The idea — or perhaps ideal — of the fast-approaching electronic university has many attractions, not the least of which is the economical, almost inevitable, sharing of resources among institutions of widely varying size, endowment, focus, and stature. Similarly, the economical development, maintenance, and use of materials for interdisciplinary approaches, like the way networked hypertext resources create course and institutional memories, has enormous appeal for many. Then there is the promise of increased involvement of students in their own education and of their ability to obtain more self-paced instruction, particularly for the advanced or interested student.
Such gains, however, have implicit in them certain losses, such as have always happened with shifts in technological and informational paradigms. Plato rightly feared the devaluing of memory by those who read and write, and those who earlier feared the democratizing effects of earlier changes in information technology, such as those introduced by books, copy machines, and calculators were, from their point of view, absolutely correct.
One can conceive of other possible losses to which the wonders of the electronic university may lead, among which are decreased institutional loyalty — why, for example, feel sentimental about Alma Mater when the most interesting materials one encountered came from another institution on another continent and when the most important discussions in which one participated took place in electronic space and may not have originated within any particular institution at all?
Another interesting — and potentially troubling — change in the nature of higher education involves cyberspace and possibilities of computer simulation, which already have proven in certain circumstances to have great educational value. Airlines and air forces have long known that complex computer-based simulations prove economical in human and material terms, and recent projects have shown the clear benefits of such simulation for students of chemistry, trauma surgery, and other fields, including training the handicapped, in which it is better to experience simulated, rather than actual, dangers. In addition, comparatively simple text-based simulations for students of history and culture have suggested that such methods have value in the humanities and social sciences, too.
Given the obvious gains implicit in such educational uses of simulation, where might the losses appear? Cyberspace, or virtual reality as it is also known, involves more or less fully immersing users in a virtual world; or to describe the technology in another way, users experience themselves within the data and not facing it or in opposition to it as they do a printed page and a computer screen. This information technology, which has potentially enormous power, offers three possible dangers. First, since any description or representation of reality takes the form of a selection that embodies certain assumptions, all instantiations of virtual reality come with built-in, often unexamined ideologies. Of course, one might reply, so do all books and all libraries — just try to carry out research on materials once or now considered unfashionable or beneath academic interest, such as certain areas of nineteenth-century popular culture or religious thought!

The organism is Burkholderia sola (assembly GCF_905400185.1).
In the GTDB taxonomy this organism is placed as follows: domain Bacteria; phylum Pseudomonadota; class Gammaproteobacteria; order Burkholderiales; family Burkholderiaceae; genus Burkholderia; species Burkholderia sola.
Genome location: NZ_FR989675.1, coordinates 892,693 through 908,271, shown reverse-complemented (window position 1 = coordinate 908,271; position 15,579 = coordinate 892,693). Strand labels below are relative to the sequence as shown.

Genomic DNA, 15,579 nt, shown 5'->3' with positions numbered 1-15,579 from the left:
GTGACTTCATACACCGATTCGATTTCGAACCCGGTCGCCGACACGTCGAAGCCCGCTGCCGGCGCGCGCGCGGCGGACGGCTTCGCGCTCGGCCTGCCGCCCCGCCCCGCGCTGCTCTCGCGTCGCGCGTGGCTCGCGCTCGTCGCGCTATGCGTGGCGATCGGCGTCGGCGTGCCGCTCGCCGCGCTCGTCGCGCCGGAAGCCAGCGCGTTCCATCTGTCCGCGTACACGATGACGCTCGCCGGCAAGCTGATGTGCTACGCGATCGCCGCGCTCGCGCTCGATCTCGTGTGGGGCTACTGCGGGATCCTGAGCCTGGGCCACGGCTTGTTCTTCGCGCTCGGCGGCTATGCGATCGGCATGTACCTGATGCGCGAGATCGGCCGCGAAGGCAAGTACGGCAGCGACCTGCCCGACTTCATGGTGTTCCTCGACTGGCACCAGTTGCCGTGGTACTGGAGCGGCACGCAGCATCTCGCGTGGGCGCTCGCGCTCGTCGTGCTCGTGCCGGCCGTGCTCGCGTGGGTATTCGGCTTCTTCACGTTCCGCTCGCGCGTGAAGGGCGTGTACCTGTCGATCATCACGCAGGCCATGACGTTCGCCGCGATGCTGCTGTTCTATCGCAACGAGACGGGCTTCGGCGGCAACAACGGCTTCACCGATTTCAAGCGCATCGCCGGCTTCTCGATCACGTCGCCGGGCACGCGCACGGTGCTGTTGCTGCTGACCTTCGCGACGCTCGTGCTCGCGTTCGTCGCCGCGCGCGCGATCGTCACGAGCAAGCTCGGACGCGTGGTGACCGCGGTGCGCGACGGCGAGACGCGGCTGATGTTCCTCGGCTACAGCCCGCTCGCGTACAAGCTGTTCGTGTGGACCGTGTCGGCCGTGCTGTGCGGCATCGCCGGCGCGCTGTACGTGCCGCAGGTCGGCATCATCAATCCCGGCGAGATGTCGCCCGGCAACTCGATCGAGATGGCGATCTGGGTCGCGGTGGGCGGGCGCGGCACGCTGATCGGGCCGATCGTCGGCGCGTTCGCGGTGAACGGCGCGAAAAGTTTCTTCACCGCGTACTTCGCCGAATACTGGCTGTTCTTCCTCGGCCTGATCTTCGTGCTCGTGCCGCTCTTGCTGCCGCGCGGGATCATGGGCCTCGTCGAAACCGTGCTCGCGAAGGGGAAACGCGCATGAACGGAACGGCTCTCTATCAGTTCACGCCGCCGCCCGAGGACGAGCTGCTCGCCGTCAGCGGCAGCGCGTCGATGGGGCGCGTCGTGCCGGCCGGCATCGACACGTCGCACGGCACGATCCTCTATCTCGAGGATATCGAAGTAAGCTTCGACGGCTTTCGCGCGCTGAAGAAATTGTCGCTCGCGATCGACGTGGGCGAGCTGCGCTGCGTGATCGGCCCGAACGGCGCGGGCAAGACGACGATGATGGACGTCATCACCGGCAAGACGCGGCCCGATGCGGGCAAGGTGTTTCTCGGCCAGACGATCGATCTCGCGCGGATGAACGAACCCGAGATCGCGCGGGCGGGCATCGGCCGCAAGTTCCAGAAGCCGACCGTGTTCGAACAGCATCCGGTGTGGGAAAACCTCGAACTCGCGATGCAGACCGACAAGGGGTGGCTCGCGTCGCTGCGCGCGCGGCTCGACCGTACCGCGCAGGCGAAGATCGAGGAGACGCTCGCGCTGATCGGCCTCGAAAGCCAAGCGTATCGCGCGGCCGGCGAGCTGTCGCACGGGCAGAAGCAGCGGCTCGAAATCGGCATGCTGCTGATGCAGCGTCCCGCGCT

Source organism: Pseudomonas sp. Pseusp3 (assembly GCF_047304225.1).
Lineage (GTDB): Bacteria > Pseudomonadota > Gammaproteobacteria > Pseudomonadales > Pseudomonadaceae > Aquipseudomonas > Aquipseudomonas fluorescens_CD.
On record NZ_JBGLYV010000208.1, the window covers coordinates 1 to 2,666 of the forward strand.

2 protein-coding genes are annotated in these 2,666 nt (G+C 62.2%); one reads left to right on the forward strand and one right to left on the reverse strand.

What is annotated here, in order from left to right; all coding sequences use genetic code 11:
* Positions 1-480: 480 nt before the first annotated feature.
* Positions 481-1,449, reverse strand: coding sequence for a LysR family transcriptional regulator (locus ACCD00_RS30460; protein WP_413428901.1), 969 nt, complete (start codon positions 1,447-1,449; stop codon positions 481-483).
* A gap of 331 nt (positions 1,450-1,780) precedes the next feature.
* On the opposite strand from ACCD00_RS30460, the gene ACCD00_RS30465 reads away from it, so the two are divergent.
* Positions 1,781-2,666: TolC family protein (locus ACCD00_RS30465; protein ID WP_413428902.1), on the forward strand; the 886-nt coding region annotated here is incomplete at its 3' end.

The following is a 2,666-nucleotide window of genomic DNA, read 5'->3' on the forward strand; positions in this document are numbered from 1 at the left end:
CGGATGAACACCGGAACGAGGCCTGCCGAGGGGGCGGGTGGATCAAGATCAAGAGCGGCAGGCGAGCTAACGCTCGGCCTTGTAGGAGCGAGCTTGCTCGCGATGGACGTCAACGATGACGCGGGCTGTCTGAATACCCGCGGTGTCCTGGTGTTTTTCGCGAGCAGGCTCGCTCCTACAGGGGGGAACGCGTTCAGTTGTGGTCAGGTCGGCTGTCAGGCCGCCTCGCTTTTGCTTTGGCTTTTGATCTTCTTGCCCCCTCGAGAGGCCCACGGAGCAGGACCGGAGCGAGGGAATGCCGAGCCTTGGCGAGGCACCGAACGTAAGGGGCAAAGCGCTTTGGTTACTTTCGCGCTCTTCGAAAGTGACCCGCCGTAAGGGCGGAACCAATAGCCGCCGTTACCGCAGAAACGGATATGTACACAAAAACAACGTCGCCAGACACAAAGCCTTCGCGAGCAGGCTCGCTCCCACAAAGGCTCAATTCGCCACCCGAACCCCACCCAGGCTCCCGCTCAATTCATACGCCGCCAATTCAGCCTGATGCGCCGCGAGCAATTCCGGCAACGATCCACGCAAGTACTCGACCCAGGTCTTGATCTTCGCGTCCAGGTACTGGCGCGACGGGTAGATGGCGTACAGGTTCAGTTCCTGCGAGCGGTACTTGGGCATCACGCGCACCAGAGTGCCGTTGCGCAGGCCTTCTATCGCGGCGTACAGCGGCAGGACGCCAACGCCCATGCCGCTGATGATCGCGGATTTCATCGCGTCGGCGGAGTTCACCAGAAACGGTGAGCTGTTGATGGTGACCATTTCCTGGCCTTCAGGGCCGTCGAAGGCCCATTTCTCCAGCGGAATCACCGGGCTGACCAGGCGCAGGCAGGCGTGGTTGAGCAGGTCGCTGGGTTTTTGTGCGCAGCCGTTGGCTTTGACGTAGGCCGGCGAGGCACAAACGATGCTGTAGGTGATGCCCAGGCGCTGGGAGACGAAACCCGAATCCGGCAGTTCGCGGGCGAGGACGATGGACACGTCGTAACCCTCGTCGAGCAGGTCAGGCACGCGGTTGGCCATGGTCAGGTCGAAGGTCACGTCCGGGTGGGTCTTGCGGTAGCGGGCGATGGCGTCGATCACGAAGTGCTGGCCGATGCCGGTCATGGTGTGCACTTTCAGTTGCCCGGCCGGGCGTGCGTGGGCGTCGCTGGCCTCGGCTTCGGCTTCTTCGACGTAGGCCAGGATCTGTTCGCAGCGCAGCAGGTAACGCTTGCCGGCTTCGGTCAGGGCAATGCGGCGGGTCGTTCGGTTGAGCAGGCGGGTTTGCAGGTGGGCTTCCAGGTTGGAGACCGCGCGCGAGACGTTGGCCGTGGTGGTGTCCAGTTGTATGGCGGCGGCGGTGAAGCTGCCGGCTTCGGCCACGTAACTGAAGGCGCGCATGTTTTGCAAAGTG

Second, both hypertext and virtual reality to differing degrees threaten to devalue intellectual skills that have traditionally been considered of the utmost importance. All information technologies thus far current necessarily demand various forms of abstraction. Language and writing to a certain degree compensate for that which is not present. But what happens to skill at abstraction, selection, quotation, or emphasis in an information technology that permits one to offer an apparently realistic simulacrum of an object? Similarly, what will happen in literary studies when one does not have to quote a brief passage but can simply link to it. Hypertext might well do much to prevent authors from quoting material outrageously out of context, but will it also encourage the loss of skills related to selecting, quoting, and discussing of extracted passages? Will the ability to make connections, or to proffer particular kinds of examples, become more important than certain kinds of argument based, essentially, on the absence of the material discussed? I do not know the answer to such questions, but given the example of the way education changed, many would say for the better, with the coming of print, I can only point to the likelihood of new rhetorics, new stylistics, and new modes of reading and writing appropriate to the utopian — or nowhere — space of the electronic university.
Last modified 18 October 2005